Renting or leasing commercial real estate is a major step for any business, and especially for a startup company. A commercial lease is a commitment and an opportunity, one that can set you up for success or give you ongoing headaches. Although there is no way to gaze into a crystal ball and anticipate every variable you'll need to research about an available space, you can minimize wild cards by doing your homework and talking to a lawyer before you sign.
TL;DR (Too Long; Didn't Read)
To rent or lease a commercial building, show the space to an architect or contractor who understands your vision and show your lease to a business or real estate attorney.
Finding a Small Retail Space for Rent
There is no single foolproof way to rent a building, but the process will invariably start with a vision, research and a search. Before you actually call a realtor or answer a commercial real estate ad, take the time to write down exactly what you're hoping to find. Consider the ideal square footage, neighborhood, zoning requirements, buildout budget and whether your building will need any special features such as a garage door or restaurant infrastructure.
Next, start looking at what is available in your area. It's important to do research even before you're fully ready to lease a space because this process will give you a realistic idea of what is available and what you can hope to get for the amount you're willing and able to pay. Read ads on sites such as Craigslist and drive around the neighborhood where you'd like to rent looking for "For Lease" signs. Start a conversation with a commercial real estate agent if you'd feel more confident working with a professional, although many small business owners are able to find and rent a building without the help of a realtor.
Budgeting for a Commercial Building
Before contacting a potential landlord or commercial real estate agent, crunch some numbers to develop a solid understanding of how you will pay for the move. Consider first and last months' deposits as well as ongoing monthly rent. Also research typical costs for the types of improvements you will likely make. These may be as simple as painting and hanging a sign or as complicated as making electrical improvements and installing electrical and plumbing fixtures. There's no way to know exactly what these improvements will cost without tying them to a specific space but developing a solid understanding at the outset is a critical part of the process.
Create a cash flow projection laying out how much you expect to spend during your buildout process and also while renting your business over the term of your lease. Include monthly rent as part of your buildout cost because, unless you're able to negotiate free or reduced rent during this period, you may incur considerable rent paying for a space that isn't yet ready for business. You may need to use a commercial rent calculator in this process because many commercial lessors charge per square foot per year, and a commercial rent calculator tool will help you to translate this format into monthly expenses.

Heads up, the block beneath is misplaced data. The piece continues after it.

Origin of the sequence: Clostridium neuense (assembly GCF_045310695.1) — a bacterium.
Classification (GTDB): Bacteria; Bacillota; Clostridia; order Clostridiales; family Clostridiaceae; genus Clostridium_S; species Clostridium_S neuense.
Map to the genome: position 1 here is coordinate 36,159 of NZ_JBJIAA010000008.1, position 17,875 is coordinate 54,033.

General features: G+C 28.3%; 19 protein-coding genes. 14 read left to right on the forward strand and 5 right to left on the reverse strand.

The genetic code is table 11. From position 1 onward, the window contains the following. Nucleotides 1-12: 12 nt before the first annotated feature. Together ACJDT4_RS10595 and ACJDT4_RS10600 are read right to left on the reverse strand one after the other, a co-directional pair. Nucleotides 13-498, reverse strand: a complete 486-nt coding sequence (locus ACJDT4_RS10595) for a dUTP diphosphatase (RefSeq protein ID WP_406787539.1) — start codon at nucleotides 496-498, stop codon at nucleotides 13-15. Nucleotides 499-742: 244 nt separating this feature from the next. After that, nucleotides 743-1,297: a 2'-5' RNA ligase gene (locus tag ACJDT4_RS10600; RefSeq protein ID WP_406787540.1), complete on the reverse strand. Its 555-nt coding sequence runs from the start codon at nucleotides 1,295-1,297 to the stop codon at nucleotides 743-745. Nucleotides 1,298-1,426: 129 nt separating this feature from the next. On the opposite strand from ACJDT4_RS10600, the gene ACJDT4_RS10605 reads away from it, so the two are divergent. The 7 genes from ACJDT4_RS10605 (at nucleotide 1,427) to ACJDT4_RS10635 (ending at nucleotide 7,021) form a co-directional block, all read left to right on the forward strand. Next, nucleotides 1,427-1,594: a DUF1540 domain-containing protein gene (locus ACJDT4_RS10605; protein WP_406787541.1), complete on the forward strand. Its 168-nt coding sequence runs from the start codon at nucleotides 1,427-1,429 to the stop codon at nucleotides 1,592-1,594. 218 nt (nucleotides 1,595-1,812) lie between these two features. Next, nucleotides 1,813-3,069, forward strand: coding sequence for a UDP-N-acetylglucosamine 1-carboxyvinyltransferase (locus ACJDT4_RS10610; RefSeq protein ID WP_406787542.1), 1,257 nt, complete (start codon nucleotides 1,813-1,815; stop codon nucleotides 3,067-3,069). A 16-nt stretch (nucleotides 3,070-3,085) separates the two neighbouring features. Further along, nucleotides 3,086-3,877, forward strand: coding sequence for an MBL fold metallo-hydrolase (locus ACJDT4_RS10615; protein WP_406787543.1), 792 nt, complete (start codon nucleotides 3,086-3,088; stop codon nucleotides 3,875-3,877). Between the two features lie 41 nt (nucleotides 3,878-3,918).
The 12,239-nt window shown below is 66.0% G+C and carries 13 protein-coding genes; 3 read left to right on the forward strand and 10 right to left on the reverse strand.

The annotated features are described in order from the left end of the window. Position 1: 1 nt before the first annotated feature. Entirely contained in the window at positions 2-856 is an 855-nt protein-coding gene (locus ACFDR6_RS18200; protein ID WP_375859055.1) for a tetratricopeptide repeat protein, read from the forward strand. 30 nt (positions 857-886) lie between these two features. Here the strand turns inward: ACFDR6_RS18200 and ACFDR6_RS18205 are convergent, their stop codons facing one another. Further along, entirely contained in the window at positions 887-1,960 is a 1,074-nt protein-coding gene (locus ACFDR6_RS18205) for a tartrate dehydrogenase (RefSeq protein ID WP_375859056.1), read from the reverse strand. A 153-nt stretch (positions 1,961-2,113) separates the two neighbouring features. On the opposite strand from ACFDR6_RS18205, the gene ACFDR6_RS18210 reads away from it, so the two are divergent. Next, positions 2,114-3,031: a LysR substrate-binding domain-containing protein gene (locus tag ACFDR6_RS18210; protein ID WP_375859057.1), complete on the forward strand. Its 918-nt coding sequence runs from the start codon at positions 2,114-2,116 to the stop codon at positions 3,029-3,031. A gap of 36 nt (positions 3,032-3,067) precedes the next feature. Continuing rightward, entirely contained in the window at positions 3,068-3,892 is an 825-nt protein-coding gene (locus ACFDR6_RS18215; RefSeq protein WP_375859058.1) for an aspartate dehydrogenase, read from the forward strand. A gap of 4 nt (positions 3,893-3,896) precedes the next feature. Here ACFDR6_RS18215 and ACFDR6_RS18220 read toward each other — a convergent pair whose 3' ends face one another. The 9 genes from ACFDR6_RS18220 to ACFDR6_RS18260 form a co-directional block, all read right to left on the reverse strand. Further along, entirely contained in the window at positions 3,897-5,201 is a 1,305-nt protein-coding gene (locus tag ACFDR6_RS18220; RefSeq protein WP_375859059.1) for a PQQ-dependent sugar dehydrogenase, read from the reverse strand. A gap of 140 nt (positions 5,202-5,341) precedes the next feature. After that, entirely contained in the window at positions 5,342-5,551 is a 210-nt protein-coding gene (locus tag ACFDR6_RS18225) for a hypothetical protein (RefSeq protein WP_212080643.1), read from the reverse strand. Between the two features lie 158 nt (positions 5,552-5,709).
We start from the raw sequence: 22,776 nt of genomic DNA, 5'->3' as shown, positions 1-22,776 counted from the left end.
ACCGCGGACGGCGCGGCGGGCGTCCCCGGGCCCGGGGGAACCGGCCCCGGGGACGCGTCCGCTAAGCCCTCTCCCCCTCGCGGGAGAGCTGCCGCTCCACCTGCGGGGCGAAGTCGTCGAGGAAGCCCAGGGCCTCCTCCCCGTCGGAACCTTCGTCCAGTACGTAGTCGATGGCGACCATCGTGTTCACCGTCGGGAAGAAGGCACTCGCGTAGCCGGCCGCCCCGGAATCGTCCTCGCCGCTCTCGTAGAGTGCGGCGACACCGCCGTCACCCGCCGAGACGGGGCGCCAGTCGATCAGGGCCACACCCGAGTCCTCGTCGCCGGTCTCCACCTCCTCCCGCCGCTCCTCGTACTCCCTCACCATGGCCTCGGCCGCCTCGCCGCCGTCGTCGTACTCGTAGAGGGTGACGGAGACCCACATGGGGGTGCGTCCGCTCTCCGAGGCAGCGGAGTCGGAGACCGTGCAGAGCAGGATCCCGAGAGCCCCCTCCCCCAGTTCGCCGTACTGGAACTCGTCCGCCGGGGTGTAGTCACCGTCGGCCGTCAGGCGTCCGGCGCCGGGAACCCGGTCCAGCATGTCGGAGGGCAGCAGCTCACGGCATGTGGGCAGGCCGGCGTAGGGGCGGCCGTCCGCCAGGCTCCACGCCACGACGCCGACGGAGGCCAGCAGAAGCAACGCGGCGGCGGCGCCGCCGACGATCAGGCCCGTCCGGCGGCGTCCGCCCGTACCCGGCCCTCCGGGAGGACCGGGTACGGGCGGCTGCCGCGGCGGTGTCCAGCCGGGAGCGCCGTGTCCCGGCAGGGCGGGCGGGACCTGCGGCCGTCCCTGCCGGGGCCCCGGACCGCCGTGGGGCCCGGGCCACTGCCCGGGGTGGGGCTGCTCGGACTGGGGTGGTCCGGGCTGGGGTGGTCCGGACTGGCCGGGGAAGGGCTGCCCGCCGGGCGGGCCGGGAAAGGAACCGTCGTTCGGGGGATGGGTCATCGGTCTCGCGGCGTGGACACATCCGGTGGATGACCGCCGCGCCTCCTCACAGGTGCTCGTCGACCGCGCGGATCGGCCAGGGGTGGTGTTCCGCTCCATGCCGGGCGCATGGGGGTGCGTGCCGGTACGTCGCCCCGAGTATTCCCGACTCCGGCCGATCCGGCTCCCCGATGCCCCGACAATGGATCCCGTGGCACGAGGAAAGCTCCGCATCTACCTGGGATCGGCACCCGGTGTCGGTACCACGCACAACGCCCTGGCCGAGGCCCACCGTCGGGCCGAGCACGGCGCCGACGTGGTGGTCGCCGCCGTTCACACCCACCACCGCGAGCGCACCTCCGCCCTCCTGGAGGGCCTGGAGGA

Negotiating a Commercial Lease
Commercial leases include terms and clauses not typically included in residential leases. Your lease may include charges for triple net expenses incurred by the landlord, requiring you to pay an ongoing percentage of property taxes, building insurance and maintenance expenses. You will almost certainly be required to carry your own liability insurance naming your landlord as an additional insured in case your business activities do some damage to the property. In addition, your lease will include terms governing what you can and cannot do if your business isn't able to operate in the space for the full term of the lease, including assignability, or whether you can legally transfer the lease to another business.
When negotiating a commercial lease, it's also very important to consider the term, or length of the agreement. A shorter lease term is less of a risk if your business operations don't go as planned but more of a risk if you get established and then are forced to leave. A short lease is also risky if you invest a considerable sum in a buildout and then can't renew your lease for the length of time it will take to recoup your investment. Weigh these risks, consider them in light of your long term plans and then make the best decision you can.
Devra Gartenstein founded her first food business in 1987. In 2013 she transformed her most recent venture, a farmers market concession and catering company, into a worker-owned cooperative. She does one-on-one mentoring and consulting focused on entrepreneurship and practical business skills.